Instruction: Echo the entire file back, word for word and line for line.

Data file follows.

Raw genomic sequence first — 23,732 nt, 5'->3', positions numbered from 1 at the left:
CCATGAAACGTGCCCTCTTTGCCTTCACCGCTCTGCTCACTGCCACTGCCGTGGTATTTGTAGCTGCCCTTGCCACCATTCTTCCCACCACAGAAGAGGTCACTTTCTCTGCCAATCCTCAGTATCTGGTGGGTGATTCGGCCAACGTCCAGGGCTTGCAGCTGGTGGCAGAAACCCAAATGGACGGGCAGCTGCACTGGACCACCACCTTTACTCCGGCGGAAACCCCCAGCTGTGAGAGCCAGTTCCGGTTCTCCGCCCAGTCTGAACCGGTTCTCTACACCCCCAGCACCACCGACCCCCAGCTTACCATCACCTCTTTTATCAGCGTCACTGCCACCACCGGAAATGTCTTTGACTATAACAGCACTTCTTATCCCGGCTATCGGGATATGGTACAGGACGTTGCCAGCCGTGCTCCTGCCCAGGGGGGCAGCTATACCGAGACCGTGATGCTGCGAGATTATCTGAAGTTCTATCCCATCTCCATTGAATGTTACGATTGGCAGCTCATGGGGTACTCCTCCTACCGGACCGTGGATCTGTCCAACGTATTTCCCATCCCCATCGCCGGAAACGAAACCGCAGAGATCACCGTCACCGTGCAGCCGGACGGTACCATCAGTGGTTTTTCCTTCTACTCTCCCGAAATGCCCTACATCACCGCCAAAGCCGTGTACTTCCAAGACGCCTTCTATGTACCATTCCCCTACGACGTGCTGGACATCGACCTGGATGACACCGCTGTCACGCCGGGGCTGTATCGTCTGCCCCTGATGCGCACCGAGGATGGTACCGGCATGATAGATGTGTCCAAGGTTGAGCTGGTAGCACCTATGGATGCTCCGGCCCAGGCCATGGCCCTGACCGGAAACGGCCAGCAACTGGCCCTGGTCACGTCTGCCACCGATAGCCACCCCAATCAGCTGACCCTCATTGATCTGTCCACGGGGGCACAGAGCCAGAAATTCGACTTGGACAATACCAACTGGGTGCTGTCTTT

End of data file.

Raw genomic sequence first — 23,732 nt, 5'->3', positions numbered from 1 at the left:
CCATGAAACGTGCCCTCTTTGCCTTCACCGCTCTGCTCACTGCCACTGCCGTGGTATTTGTAGCTGCCCTTGCCACCATTCTTCCCACCACAGAAGAGGTCACTTTCTCTGCCAATCCTCAGTATCTGGTGGGTGATTCGGCCAACGTCCAGGGCTTGCAGCTGGTGGCAGAAACCCAAATGGACGGGCAGCTGCACTGGACCACCACCTTTACTCCGGCGGAAACCCCCAGCTGTGAGAGCCAGTTCCGGTTCTCCGCCCAGTCTGAACCGGTTCTCTACACCCCCAGCACCACCGACCCCCAGCTTACCATCACCTCTTTTATCAGCGTCACTGCCACCACCGGAAATGTCTTTGACTATAACAGCACTTCTTATCCCGGCTATCGGGATATGGTACAGGACGTTGCCAGCCGTGCTCCTGCCCAGGGGGGCAGCTATACCGAGACCGTGATGCTGCGAGATTATCTGAAGTTCTATCCCATCTCCATTGAATGTTACGATTGGCAGCTCATGGGGTACTCCTCCTACCGGACCGTGGATCTGTCCAACGTATTTCCCATCCCCATCGCCGGAAACGAAACCGCAGAGATCACCGTCACCGTGCAGCCGGACGGTACCATCAGTGGTTTTTCCTTCTACTCTCCCGAAATGCCCTACATCACCGCCAAAGCCGTGTACTTCCAAGACGCCTTCTATGTACCATTCCCCTACGACGTGCTGGACATCGACCTGGATGACACCGCTGTCACGCCGGGGCTGTATCGTCTGCCCCTGATGCGCACCGAGGATGGTACCGGCATGATAGATGTGTCCAAGGTTGAGCTGGTAGCACCTATGGATGCTCCGGCCCAGGCCATGGCCCTGACCGGAAACGGCCAGCAACTGGCCCTGGTCACGTCTGCCACCGATAGCCACCCCAATCAGCTGACCCTCATTGATCTGTCCACGGGGGCACAGAGCCAGAAATTCGACTTGGACAATACCAACTGGGTGCTGTCTTT